Position of Media Specialist terminated at PPS middle schools


Lily Antor

Construction of the new North Middle School building began in May 2017. The building is expected to open to students in the 2019 school year.

Lily Antor and Issra Said

UPDATE: On January 8th, 2018 Portage Public Schools issued an official notice indicating that the policy which removed media specialists from the middle school media centers was being rescinded. At the start of the second semester, students will find media specialists resuming their former positions.

The memo claims the decision to remove media specialists was never intended to be permanent and that they planned in the future “to review the position in the context of the opening of our new middle schools.” After complaints about the negative consequences of the policy intensified, the District decided change was necessary. “It became clear, especially in our conversations with teachers, that the negative impacts to students and the media program were greater than anticipated,” said Daniel Vomastek, the Director of Information and Technology Systems for PPS. “Thus, we decided to accelerate the timeline to restore staffing.”

Original Story:

Is it really a library without a librarian? Students and teachers at the middle schools are wrestling with that question this year after Portage Public Schools’ reconstruction of the middle school media centers resulted in the reassignment of the middle school librarians to elementary school positions.

The administration team informed the District Advisory Council (DAC) in late May about the changes and the reorganization was finalized over the course of the summer. Part-time clerks have now replaced media specialists at WMS, CMS, and NHS to assist students in checking out books.

One impetus for the change is the nature of the media center in the new middle schools. “I think the changes we are making reflect the needs of students for the 21st century,” said Superintendent Mark Bielang. “The media centers, which will now be referred to as Learning Resource Centers, are designed to evolve into what libraries will become.” The new Learning Resource Center will be primarily technology-driven, but will also house a limited print collection.

This was the plan from the beginning of the building process, according the the district-wide construction manager Robert McGraw. “The middle school original plans had 3 or 4 variations, but the general concept was the same,” he said.

The changes were put in place to not only follow suit with the new middle schools, but also to “free up space in the budget for a new service at the elementary level,” said Portage Northern’s representative for the DAC, social studies teacher Kellie Pittman. These new positions are called Student and Family Engagement Specialists. This full-time job was established to alleviate the stress placed on elementary school principals engaging in time-consuming disciplinary action. While “the staffing issue is a separate issue from the new media centers themselves,” Bielang said, “it’s a part of a larger picture of support we are trying to create at different levels.”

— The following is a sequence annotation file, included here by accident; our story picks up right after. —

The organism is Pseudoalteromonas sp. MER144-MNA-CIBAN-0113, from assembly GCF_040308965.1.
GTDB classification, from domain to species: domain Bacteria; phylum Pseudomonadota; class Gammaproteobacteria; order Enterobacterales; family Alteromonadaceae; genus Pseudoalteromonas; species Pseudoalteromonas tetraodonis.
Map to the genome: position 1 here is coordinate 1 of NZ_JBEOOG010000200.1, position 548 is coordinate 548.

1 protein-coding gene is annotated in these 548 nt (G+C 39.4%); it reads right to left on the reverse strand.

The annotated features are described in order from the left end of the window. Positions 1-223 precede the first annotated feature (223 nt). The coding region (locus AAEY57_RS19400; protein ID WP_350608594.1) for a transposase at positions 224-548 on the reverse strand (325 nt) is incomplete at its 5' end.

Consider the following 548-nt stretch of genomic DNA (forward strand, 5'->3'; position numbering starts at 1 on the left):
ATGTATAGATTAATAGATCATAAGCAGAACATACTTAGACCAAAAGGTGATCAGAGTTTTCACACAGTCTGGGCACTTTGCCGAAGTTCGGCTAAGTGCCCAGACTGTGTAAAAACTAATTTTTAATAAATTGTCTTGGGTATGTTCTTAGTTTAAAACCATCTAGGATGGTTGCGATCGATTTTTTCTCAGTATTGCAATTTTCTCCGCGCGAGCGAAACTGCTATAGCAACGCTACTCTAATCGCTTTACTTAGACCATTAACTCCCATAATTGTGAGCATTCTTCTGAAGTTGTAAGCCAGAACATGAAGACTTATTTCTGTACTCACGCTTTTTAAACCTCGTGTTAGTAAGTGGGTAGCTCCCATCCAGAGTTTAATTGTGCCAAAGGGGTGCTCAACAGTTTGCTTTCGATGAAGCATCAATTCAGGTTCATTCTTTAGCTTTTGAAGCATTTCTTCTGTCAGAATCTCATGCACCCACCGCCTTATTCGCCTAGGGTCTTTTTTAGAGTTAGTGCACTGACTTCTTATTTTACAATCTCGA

Some teachers do not share the Superintendent’s confidence. Newly-retired West Middle School teacher Linda Holzwarth, 2016 Michigan Teacher of the Year, said she “[wishes] the administrators had asked teachers what their thoughts were about the matter.” Visibly disappointed in the changes at the media centers, she added: “Our kids have read more books, participated in book clubs, and written hundreds of book reviews, all thanks to our media specialist. Now that incredible flood of excitement will dry up without her.”

Even students who are new to the middle school are sensing the difference in this year already. Sixth grader Ben Torrence enjoys attending North Middle, but said, “It’s weird not having actual librarians.” He is also already having difficulties without the media specialists: “It’s hard to figure out some of this new technology stuff.”     

As for current middle schoolers, the school board-approved curriculum “will not be met,” said PN media specialist Jeanna Walker.  PPS has a comprehensive media literacy curriculum that includes teaching students how to effectively conduct research, locate and analyze reliable sources, find texts to match their reading level, and appropriately utilize social networking tools, among other skills.  Because these tools are essential to know as students enter high school, without media specialists, the burden of teaching of library science is placed on content-area teachers, who are less educated in the library science field.

Furthermore, the curriculums for this school year – the first year without media specialists – have not yet been modified to absorb these changes. This does not appear to be a concern for Superintendent Bielang, who said, “I’m not sure how much fidelity there has been over the years in the delivery of that curriculum. . . my understanding is that a good bit of the skills that students need are being taught in ELA courses.”

Cutting school library funding and eliminating the position of media specialist is a trend that is appearing all over the nation, but is has come with negative academic consequences. A study by the Education Law Center and Health Sciences Library Consortium revealed that, in the 22 states studied, having a full-time librarian impacted student achievement, especially for “the most vulnerable students.” The Pennsylvania System of School Achievement, the state’s official testing board, also found that reading and writing scores were better for students who had a full time librarian compared to those who did not.